We view our team as Bezelel as He is the one that is enabling us to do this HUGE project. We are stationed in Brazil. I'm in charge of Wardrobe and also many of the props. I'd love for you to check out our website and we are always looking to make this the most "correct" Biblicaly.
our flicker site is

In <><
Stefanie Craig

Bible artist said...

Good question Russell. I came across a little book that might be just what you're looking for! It's title is 'Drawing Bible Pictures' by H.W.Whanslaw and you can still find copies on Ebay. It covers all the basics like How to draw heads, hands, feet etc, how to clothe figures, how to draw animals, buildings in perspective etc, but it's all biblical buildings, figures etc. It was first published in 1943 and was reprinted 13 times!

The UK and Europe is extremely secular Deboraw, much more so than the US. Thankfully the tide of christian apologetics is rising to meet the Atheists head on!
I had the privilege of hearing William Lane Craig in a debate recently at Manchester University.

Joel and Stef:
It's a great project you're working on - I was very impressed with the casting and costumes! I had an email recently from one of your colleagues (Jonathan) and I have been wanting to blog about your project ever since. I noticed that you need cg artists on the project and I know that we have a number of christian cg artists that read this blog so I'll pass on your details. I've just realized that I've had a question on this blog from another member of your team (Ana). please apologize for me taking so long to answer her question! I'm catching up slowly. keep up the great work!

Kirsty said...

When I first saw this book in the bookshop, I was really excited - so historically accurate.

Unfortunately, I was not happy with the text. I know that for a book to get into schools it can't say 'this is true'. However, many Christians who work in schools manage OK by simply saying 'the Bible says' or 'Christians believe'. That's fair enough.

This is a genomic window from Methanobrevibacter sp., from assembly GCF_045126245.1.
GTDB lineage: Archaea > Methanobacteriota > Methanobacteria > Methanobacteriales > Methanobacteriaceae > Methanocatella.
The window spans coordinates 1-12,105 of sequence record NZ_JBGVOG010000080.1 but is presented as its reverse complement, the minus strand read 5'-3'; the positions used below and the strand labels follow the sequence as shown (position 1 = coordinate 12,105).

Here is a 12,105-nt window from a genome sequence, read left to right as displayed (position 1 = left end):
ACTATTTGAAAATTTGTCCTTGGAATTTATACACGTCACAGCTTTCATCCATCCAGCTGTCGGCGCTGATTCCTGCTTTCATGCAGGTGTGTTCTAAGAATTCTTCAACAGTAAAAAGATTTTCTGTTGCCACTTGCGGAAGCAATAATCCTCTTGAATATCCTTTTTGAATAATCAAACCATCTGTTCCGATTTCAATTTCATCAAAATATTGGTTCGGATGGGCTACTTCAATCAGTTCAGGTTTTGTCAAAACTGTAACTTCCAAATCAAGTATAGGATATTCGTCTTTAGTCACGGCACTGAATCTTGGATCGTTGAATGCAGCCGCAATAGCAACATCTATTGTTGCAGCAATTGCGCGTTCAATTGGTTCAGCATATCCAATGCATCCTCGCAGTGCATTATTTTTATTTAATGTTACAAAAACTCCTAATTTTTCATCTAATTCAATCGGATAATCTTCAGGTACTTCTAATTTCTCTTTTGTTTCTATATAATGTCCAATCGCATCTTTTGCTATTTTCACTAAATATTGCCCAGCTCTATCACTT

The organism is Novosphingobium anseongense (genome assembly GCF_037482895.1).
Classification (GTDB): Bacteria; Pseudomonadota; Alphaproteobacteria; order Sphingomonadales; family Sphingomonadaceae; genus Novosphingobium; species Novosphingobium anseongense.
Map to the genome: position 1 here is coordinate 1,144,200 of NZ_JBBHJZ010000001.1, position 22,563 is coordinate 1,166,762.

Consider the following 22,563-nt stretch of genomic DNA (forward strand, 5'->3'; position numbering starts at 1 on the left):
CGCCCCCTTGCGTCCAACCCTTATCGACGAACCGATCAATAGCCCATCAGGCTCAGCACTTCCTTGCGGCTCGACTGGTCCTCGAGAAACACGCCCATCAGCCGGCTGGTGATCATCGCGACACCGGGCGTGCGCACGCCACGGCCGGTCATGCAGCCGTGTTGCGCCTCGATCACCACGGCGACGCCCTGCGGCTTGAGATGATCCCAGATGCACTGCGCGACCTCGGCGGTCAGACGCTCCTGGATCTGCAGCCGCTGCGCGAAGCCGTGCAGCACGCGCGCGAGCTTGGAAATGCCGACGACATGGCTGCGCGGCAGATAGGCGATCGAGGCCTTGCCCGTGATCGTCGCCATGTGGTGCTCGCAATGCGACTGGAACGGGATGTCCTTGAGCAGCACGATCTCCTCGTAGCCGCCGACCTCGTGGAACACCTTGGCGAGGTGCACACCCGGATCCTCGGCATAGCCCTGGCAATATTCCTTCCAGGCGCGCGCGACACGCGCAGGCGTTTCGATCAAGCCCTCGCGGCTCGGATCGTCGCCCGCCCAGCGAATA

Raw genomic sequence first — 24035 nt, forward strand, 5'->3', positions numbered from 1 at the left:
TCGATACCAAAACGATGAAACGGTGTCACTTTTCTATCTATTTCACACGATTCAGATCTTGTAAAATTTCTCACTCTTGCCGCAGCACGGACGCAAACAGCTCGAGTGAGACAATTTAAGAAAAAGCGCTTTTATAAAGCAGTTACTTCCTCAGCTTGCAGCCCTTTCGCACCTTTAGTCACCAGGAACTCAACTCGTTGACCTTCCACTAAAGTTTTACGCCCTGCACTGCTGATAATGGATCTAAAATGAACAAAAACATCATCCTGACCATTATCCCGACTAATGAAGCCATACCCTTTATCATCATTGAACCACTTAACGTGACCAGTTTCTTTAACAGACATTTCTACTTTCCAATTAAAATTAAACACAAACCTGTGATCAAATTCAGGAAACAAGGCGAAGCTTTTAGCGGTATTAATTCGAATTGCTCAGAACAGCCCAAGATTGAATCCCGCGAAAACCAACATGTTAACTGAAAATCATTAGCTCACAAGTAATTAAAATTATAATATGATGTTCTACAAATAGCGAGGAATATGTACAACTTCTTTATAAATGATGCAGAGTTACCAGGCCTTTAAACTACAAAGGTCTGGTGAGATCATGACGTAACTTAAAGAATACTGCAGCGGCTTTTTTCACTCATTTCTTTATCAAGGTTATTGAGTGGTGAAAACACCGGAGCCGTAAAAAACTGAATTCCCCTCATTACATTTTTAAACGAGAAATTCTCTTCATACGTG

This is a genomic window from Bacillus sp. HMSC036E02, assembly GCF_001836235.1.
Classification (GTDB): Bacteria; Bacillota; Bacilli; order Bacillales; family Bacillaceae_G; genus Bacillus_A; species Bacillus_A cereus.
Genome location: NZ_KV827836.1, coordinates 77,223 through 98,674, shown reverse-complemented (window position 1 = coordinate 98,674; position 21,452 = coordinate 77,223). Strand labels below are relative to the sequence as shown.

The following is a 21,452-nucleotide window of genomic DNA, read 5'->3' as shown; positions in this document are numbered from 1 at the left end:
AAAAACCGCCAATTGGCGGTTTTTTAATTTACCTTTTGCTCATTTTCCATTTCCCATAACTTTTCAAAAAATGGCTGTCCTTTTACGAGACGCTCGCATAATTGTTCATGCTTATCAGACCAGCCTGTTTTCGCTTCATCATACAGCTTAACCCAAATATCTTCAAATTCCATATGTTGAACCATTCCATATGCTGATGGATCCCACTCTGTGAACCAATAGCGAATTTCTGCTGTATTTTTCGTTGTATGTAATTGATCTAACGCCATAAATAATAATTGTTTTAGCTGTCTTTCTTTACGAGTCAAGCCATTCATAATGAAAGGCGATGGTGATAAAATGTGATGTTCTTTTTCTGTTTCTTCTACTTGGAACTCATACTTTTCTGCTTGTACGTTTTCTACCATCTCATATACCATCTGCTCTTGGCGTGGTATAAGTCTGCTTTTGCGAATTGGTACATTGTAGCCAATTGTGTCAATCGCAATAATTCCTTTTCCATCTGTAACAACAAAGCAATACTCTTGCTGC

However, this book goes much further. It in some cases implies (if not states) that the Bible stories were made up by the people who wrote them, or were just the understanding of people at the time. That's going too far. If you say 'the Bible says' you don't need to water it down further.

Even more strangely, it really underplays things like the resurrection. Whether you believe it's true or not, it obviously is absolutely central to Christianity. A lot could have been made of the historical aspects - burial customs, the construction of tombs, etc. You're not telling children that they themselves must believe it, but there's no harm in making a big thing of the fact that Christians do.

Deboraw - unlike in the US, Religious Education is compulsory in state schools (i.e. what you would call public schools). This is a great privilege. However, one can't tell children what they must believe. A book therefore couldn't tell children that these things in the Bible really happened, as many people do not believe that.

Matt Baker said...

I have this book, it's stunningly good. I love Steve Noon's style, I'm going to have to track down some of his other work.

Bible artist said...

Many thanks for your comments Kirsty. As I mentioned in the post - I haven't actually read the text, I've concentrated purely on the pictures which as you say are very good. I would prefer to feature books that are both well drawn and biblically sound too, but as I don't always have time to read them, it's not always possible.

I am always thankful to those who do have the time and comment - so many thanks again.

Kirsty said...

It's the kind of book that could be really useful for an illustrator (I have much dodgier books than that in my reference library!).

But I couldn't in all conscience put it in my church library, as I don't want to undermine the faith of the children I teach.

It's such a shame it's so hard to find Biblically accurate materials that are also historically accurate. Sometimes it's as if non-christians take the historicity of the Bible more seriously than Christians!